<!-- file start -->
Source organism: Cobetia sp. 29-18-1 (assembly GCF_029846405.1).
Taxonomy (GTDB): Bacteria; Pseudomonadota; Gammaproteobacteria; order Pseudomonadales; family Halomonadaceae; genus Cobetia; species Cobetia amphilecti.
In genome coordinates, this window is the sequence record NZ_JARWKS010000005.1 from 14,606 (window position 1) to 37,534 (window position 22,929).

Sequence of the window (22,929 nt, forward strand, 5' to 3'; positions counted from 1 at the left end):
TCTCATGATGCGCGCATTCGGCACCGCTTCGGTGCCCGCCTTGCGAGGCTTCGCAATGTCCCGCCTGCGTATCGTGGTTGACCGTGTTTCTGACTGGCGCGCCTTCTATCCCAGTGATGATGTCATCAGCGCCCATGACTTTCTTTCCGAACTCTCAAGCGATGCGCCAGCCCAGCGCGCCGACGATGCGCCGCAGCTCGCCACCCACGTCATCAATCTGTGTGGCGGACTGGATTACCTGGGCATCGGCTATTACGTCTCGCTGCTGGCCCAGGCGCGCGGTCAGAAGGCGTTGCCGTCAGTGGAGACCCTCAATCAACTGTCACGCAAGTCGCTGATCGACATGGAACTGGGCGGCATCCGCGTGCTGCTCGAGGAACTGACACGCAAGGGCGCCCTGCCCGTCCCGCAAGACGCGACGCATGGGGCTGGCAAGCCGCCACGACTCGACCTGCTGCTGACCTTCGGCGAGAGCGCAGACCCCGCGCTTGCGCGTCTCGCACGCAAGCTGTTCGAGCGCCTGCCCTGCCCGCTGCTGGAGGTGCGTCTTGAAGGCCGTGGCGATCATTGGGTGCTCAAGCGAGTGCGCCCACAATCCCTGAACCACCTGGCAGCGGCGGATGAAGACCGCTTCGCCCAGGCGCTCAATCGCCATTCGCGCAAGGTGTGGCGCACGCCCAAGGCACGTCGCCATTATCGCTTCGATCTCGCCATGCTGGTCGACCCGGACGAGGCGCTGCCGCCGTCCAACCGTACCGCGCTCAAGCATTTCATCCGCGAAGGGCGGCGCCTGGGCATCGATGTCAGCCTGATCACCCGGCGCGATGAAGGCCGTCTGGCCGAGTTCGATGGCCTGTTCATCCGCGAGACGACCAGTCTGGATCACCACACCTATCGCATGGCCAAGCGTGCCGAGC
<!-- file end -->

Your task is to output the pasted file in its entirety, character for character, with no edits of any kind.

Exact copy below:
Source organism: Cobetia sp. 29-18-1 (assembly GCF_029846405.1).
Taxonomy (GTDB): Bacteria; Pseudomonadota; Gammaproteobacteria; order Pseudomonadales; family Halomonadaceae; genus Cobetia; species Cobetia amphilecti.
In genome coordinates, this window is the sequence record NZ_JARWKS010000005.1 from 14,606 (window position 1) to 37,534 (window position 22,929).

Sequence of the window (22,929 nt, forward strand, 5' to 3'; positions counted from 1 at the left end):
TCTCATGATGCGCGCATTCGGCACCGCTTCGGTGCCCGCCTTGCGAGGCTTCGCAATGTCCCGCCTGCGTATCGTGGTTGACCGTGTTTCTGACTGGCGCGCCTTCTATCCCAGTGATGATGTCATCAGCGCCCATGACTTTCTTTCCGAACTCTCAAGCGATGCGCCAGCCCAGCGCGCCGACGATGCGCCGCAGCTCGCCACCCACGTCATCAATCTGTGTGGCGGACTGGATTACCTGGGCATCGGCTATTACGTCTCGCTGCTGGCCCAGGCGCGCGGTCAGAAGGCGTTGCCGTCAGTGGAGACCCTCAATCAACTGTCACGCAAGTCGCTGATCGACATGGAACTGGGCGGCATCCGCGTGCTGCTCGAGGAACTGACACGCAAGGGCGCCCTGCCCGTCCCGCAAGACGCGACGCATGGGGCTGGCAAGCCGCCACGACTCGACCTGCTGCTGACCTTCGGCGAGAGCGCAGACCCCGCGCTTGCGCGTCTCGCACGCAAGCTGTTCGAGCGCCTGCCCTGCCCGCTGCTGGAGGTGCGTCTTGAAGGCCGTGGCGATCATTGGGTGCTCAAGCGAGTGCGCCCACAATCCCTGAACCACCTGGCAGCGGCGGATGAAGACCGCTTCGCCCAGGCGCTCAATCGCCATTCGCGCAAGGTGTGGCGCACGCCCAAGGCACGTCGCCATTATCGCTTCGATCTCGCCATGCTGGTCGACCCGGACGAGGCGCTGCCGCCGTCCAACCGTACCGCGCTCAAGCATTTCATCCGCGAAGGGCGGCGCCTGGGCATCGATGTCAGCCTGATCACCCGGCGCGATGAAGGCCGTCTGGCCGAGTTCGATGGCCTGTTCATCCGCGAGACGACCAGTCTGGATCACCACACCTATCGCATGGCCAAGCGTGCCGAGC